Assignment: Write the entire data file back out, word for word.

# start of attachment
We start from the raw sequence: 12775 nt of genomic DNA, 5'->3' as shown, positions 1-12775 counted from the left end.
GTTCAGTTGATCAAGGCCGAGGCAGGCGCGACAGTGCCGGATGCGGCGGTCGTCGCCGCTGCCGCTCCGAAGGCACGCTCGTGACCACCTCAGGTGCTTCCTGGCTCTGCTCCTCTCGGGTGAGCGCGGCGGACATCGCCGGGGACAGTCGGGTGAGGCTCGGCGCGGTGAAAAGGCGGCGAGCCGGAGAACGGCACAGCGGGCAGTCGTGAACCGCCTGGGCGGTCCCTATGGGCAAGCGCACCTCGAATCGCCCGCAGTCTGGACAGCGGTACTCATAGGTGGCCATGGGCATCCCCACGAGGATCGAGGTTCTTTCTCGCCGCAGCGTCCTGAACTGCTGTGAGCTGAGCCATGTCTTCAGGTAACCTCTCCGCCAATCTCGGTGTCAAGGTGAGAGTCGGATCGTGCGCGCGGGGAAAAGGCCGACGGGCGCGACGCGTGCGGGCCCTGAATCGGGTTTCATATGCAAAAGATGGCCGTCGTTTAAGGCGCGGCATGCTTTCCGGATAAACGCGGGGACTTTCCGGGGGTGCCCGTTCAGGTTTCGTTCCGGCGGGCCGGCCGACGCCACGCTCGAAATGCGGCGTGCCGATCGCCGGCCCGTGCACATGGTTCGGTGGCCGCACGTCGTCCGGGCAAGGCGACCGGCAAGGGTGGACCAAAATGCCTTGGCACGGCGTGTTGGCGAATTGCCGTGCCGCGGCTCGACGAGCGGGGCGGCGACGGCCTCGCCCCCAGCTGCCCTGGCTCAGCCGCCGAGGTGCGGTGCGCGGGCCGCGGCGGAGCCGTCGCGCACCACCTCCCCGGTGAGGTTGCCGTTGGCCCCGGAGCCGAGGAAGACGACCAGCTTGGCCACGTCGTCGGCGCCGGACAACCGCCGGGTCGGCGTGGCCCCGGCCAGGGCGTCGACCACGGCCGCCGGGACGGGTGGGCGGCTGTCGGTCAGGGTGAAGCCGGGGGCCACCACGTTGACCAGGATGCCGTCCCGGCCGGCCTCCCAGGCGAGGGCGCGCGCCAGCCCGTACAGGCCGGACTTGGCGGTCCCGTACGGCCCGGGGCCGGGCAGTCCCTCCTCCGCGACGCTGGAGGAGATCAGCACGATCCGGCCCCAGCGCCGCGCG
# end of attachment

We start from the raw sequence: 12775 nt of genomic DNA, 5'->3' as shown, positions 1-12775 counted from the left end.
GTTCAGTTGATCAAGGCCGAGGCAGGCGCGACAGTGCCGGATGCGGCGGTCGTCGCCGCTGCCGCTCCGAAGGCACGCTCGTGACCACCTCAGGTGCTTCCTGGCTCTGCTCCTCTCGGGTGAGCGCGGCGGACATCGCCGGGGACAGTCGGGTGAGGCTCGGCGCGGTGAAAAGGCGGCGAGCCGGAGAACGGCACAGCGGGCAGTCGTGAACCGCCTGGGCGGTCCCTATGGGCAAGCGCACCTCGAATCGCCCGCAGTCTGGACAGCGGTACTCATAGGTGGCCATGGGCATCCCCACGAGGATCGAGGTTCTTTCTCGCCGCAGCGTCCTGAACTGCTGTGAGCTGAGCCATGTCTTCAGGTAACCTCTCCGCCAATCTCGGTGTCAAGGTGAGAGTCGGATCGTGCGCGCGGGGAAAAGGCCGACGGGCGCGACGCGTGCGGGCCCTGAATCGGGTTTCATATGCAAAAGATGGCCGTCGTTTAAGGCGCGGCATGCTTTCCGGATAAACGCGGGGACTTTCCGGGGGTGCCCGTTCAGGTTTCGTTCCGGCGGGCCGGCCGACGCCACGCTCGAAATGCGGCGTGCCGATCGCCGGCCCGTGCACATGGTTCGGTGGCCGCACGTCGTCCGGGCAAGGCGACCGGCAAGGGTGGACCAAAATGCCTTGGCACGGCGTGTTGGCGAATTGCCGTGCCGCGGCTCGACGAGCGGGGCGGCGACGGCCTCGCCCCCAGCTGCCCTGGCTCAGCCGCCGAGGTGCGGTGCGCGGGCCGCGGCGGAGCCGTCGCGCACCACCTCCCCGGTGAGGTTGCCGTTGGCCCCGGAGCCGAGGAAGACGACCAGCTTGGCCACGTCGTCGGCGCCGGACAACCGCCGGGTCGGCGTGGCCCCGGCCAGGGCGTCGACCACGGCCGCCGGGACGGGTGGGCGGCTGTCGGTCAGGGTGAAGCCGGGGGCCACCACGTTGACCAGGATGCCGTCCCGGCCGGCCTCCCAGGCGAGGGCGCGCGCCAGCCCGTACAGGCCGGACTTGGCGGTCCCGTACGGCCCGGGGCCGGGCAGTCCCTCCTCCGCGACGCTGGAGGAGATCAGCACGATCCGGCCCCAGCGCCGCGCG